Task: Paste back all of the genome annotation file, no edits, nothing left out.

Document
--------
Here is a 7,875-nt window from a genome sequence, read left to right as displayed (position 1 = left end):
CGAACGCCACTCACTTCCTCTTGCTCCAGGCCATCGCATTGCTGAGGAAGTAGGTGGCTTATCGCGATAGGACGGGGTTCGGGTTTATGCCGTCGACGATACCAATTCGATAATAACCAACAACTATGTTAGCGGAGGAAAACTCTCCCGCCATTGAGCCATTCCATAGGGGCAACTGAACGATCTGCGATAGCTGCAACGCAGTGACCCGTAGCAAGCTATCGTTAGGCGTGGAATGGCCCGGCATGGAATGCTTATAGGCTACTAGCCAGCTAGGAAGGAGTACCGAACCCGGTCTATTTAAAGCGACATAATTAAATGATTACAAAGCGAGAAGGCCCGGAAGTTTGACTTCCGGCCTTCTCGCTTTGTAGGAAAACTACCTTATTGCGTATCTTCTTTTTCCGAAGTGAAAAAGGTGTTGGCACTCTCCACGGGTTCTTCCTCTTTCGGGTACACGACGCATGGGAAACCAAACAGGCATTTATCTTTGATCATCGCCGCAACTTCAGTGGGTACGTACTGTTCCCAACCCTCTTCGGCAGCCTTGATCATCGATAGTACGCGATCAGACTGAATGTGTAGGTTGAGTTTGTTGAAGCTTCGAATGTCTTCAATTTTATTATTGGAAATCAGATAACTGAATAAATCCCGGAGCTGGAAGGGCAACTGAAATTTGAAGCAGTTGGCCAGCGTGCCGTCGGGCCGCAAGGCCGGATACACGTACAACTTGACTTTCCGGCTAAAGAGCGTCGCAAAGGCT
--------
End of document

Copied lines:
Here is a 7,875-nt window from a genome sequence, read left to right as displayed (position 1 = left end):
CGAACGCCACTCACTTCCTCTTGCTCCAGGCCATCGCATTGCTGAGGAAGTAGGTGGCTTATCGCGATAGGACGGGGTTCGGGTTTATGCCGTCGACGATACCAATTCGATAATAACCAACAACTATGTTAGCGGAGGAAAACTCTCCCGCCATTGAGCCATTCCATAGGGGCAACTGAACGATCTGCGATAGCTGCAACGCAGTGACCCGTAGCAAGCTATCGTTAGGCGTGGAATGGCCCGGCATGGAATGCTTATAGGCTACTAGCCAGCTAGGAAGGAGTACCGAACCCGGTCTATTTAAAGCGACATAATTAAATGATTACAAAGCGAGAAGGCCCGGAAGTTTGACTTCCGGCCTTCTCGCTTTGTAGGAAAACTACCTTATTGCGTATCTTCTTTTTCCGAAGTGAAAAAGGTGTTGGCACTCTCCACGGGTTCTTCCTCTTTCGGGTACACGACGCATGGGAAACCAAACAGGCATTTATCTTTGATCATCGCCGCAACTTCAGTGGGTACGTACTGTTCCCAACCCTCTTCGGCAGCCTTGATCATCGATAGTACGCGATCAGACTGAATGTGTAGGTTGAGTTTGTTGAAGCTTCGAATGTCTTCAATTTTATTATTGGAAATCAGATAACTGAATAAATCCCGGAGCTGGAAGGGCAACTGAAATTTGAAGCAGTTGGCCAGCGTGCCGTCGGGCCGCAAGGCCGGATACACGTACAACTTGACTTTCCGGCTAAAGAGCGTCGCAAAGGCT